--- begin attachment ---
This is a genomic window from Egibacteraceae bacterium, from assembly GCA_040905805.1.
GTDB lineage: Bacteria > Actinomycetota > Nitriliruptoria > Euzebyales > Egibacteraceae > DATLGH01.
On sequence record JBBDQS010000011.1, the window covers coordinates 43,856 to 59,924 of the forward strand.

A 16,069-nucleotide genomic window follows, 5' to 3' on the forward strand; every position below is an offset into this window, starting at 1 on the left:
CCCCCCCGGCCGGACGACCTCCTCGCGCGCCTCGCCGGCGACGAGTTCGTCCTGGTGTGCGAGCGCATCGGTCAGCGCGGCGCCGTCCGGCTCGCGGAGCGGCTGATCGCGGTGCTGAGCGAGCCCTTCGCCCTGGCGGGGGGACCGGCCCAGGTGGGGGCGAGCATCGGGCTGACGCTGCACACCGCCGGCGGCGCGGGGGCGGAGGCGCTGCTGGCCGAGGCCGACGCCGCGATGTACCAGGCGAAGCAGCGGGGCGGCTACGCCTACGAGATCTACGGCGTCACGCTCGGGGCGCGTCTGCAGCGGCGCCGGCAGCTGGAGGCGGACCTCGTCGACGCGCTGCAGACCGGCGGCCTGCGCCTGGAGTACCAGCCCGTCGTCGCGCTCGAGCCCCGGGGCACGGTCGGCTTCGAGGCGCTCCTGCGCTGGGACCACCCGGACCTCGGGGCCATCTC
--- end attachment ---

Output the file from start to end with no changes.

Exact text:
This is a genomic window from Egibacteraceae bacterium, from assembly GCA_040905805.1.
GTDB lineage: Bacteria > Actinomycetota > Nitriliruptoria > Euzebyales > Egibacteraceae > DATLGH01.
On sequence record JBBDQS010000011.1, the window covers coordinates 43,856 to 59,924 of the forward strand.

A 16,069-nucleotide genomic window follows, 5' to 3' on the forward strand; every position below is an offset into this window, starting at 1 on the left:
CCCCCCCGGCCGGACGACCTCCTCGCGCGCCTCGCCGGCGACGAGTTCGTCCTGGTGTGCGAGCGCATCGGTCAGCGCGGCGCCGTCCGGCTCGCGGAGCGGCTGATCGCGGTGCTGAGCGAGCCCTTCGCCCTGGCGGGGGGACCGGCCCAGGTGGGGGCGAGCATCGGGCTGACGCTGCACACCGCCGGCGGCGCGGGGGCGGAGGCGCTGCTGGCCGAGGCCGACGCCGCGATGTACCAGGCGAAGCAGCGGGGCGGCTACGCCTACGAGATCTACGGCGTCACGCTCGGGGCGCGTCTGCAGCGGCGCCGGCAGCTGGAGGCGGACCTCGTCGACGCGCTGCAGACCGGCGGCCTGCGCCTGGAGTACCAGCCCGTCGTCGCGCTCGAGCCCCGGGGCACGGTCGGCTTCGAGGCGCTCCTGCGCTGGGACCACCCGGACCTCGGGGCCATCTC